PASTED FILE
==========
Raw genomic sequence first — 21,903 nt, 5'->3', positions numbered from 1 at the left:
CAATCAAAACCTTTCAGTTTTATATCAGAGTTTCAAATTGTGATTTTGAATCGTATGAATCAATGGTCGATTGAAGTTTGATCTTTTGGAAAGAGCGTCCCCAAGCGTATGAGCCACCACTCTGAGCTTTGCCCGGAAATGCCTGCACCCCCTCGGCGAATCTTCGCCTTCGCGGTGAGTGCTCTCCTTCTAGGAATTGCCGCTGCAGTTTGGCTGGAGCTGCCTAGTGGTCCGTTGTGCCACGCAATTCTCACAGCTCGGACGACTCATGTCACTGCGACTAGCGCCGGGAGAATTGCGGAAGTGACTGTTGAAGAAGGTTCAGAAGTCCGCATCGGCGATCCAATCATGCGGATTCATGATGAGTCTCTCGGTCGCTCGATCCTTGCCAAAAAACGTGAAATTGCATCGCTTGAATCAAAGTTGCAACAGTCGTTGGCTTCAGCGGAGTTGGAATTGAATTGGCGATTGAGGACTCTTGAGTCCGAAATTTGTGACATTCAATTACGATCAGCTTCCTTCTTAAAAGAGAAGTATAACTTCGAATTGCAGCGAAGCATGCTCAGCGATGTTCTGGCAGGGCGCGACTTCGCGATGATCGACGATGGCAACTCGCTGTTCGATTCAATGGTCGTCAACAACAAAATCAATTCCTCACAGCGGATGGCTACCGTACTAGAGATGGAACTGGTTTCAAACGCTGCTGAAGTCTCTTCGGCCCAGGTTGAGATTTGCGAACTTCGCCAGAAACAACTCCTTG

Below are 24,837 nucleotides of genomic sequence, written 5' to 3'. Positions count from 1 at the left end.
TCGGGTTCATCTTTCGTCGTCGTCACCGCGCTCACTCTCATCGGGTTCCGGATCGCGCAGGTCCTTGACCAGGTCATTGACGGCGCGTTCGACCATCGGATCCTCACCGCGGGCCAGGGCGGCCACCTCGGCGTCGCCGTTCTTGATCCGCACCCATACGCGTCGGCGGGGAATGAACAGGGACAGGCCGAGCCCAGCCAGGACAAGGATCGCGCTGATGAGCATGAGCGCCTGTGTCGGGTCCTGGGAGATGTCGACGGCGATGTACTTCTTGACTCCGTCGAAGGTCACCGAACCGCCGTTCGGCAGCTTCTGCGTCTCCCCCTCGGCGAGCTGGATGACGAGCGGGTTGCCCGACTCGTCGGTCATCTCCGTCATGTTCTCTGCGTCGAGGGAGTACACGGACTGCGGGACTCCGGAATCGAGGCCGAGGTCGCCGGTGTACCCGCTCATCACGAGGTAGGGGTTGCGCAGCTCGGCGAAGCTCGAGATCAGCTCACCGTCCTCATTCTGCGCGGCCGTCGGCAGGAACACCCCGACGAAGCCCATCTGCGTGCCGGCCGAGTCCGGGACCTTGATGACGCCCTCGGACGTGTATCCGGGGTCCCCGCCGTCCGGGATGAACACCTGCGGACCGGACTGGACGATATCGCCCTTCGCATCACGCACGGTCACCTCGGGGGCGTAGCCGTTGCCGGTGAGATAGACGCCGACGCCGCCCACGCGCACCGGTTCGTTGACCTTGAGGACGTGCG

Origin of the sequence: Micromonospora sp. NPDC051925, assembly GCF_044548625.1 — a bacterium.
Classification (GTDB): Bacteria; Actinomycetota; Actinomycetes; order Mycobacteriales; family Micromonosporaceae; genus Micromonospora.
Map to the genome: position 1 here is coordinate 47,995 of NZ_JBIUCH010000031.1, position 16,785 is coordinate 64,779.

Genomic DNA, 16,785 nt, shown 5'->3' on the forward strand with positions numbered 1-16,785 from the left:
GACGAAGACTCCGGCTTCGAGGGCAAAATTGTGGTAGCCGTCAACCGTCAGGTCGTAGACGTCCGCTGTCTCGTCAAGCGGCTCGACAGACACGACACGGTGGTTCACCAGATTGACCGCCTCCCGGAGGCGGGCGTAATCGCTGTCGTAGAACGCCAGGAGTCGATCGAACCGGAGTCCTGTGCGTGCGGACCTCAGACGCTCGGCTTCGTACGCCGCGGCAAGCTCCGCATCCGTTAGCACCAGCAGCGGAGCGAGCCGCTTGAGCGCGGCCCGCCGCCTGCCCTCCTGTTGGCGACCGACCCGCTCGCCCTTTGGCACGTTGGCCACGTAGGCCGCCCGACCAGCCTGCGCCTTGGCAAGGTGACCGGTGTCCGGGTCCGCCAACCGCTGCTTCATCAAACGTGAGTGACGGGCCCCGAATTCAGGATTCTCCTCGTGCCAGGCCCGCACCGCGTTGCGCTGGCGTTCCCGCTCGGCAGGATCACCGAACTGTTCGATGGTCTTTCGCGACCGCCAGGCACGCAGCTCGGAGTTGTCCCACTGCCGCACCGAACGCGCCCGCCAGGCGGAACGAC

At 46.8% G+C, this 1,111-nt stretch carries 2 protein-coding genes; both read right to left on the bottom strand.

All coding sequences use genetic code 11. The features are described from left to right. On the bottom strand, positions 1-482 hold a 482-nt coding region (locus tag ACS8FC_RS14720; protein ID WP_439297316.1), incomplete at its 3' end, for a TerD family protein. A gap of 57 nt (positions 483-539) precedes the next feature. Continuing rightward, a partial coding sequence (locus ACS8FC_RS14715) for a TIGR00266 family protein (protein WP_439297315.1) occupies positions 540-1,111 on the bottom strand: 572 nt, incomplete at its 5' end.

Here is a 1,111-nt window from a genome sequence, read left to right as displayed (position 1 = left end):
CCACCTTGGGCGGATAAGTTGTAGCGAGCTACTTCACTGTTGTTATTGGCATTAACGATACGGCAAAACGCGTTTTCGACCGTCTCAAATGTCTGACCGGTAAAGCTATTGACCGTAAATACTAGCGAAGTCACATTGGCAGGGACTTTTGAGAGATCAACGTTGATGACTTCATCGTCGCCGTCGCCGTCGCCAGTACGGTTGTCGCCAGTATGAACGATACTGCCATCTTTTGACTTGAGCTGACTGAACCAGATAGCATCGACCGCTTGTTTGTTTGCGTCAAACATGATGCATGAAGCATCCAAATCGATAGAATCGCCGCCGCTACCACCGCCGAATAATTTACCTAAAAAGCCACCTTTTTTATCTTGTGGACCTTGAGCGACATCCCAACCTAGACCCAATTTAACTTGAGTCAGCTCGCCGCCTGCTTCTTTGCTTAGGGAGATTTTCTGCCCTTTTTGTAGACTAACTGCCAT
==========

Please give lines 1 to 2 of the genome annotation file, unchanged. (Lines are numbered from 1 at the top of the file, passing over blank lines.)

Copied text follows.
Raw genomic sequence first — 21,903 nt, 5'->3', positions numbered from 1 at the left:
CAATCAAAACCTTTCAGTTTTATATCAGAGTTTCAAATTGTGATTTTGAATCGTATGAATCAATGGTCGATTGAAGTTTGATCTTTTGGAAAGAGCGTCCCCAAGCGTATGAGCCACCACTCTGAGCTTTGCCCGGAAATGCCTGCACCCCCTCGGCGAATCTTCGCCTTCGCGGTGAGTGCTCTCCTTCTAGGAATTGCCGCTGCAGTTTGGCTGGAGCTGCCTAGTGGTCCGTTGTGCCACGCAATTCTCACAGCTCGGACGACTCATGTCACTGCGACTAGCGCCGGGAGAATTGCGGAAGTGACTGTTGAAGAAGGTTCAGAAGTCCGCATCGGCGATCCAATCATGCGGATTCATGATGAGTCTCTCGGTCGCTCGATCCTTGCCAAAAAACGTGAAATTGCATCGCTTGAATCAAAGTTGCAACAGTCGTTGGCTTCAGCGGAGTTGGAATTGAATTGGCGATTGAGGACTCTTGAGTCCGAAATTTGTGACATTCAATTACGATCAGCTTCCTTCTTAAAAGAGAAGTATAACTTCGAATTGCAGCGAAGCATGCTCAGCGATGTTCTGGCAGGGCGCGACTTCGCGATGATCGACGATGGCAACTCGCTGTTCGATTCAATGGTCGTCAACAACAAAATCAATTCCTCACAGCGGATGGCTACCGTACTAGAGATGGAACTGGTTTCAAACGCTGCTGAAGTCTCTTCGGCCCAGGTTGAGATTTGCGAACTTCGCCAGAAACAACTCCTTG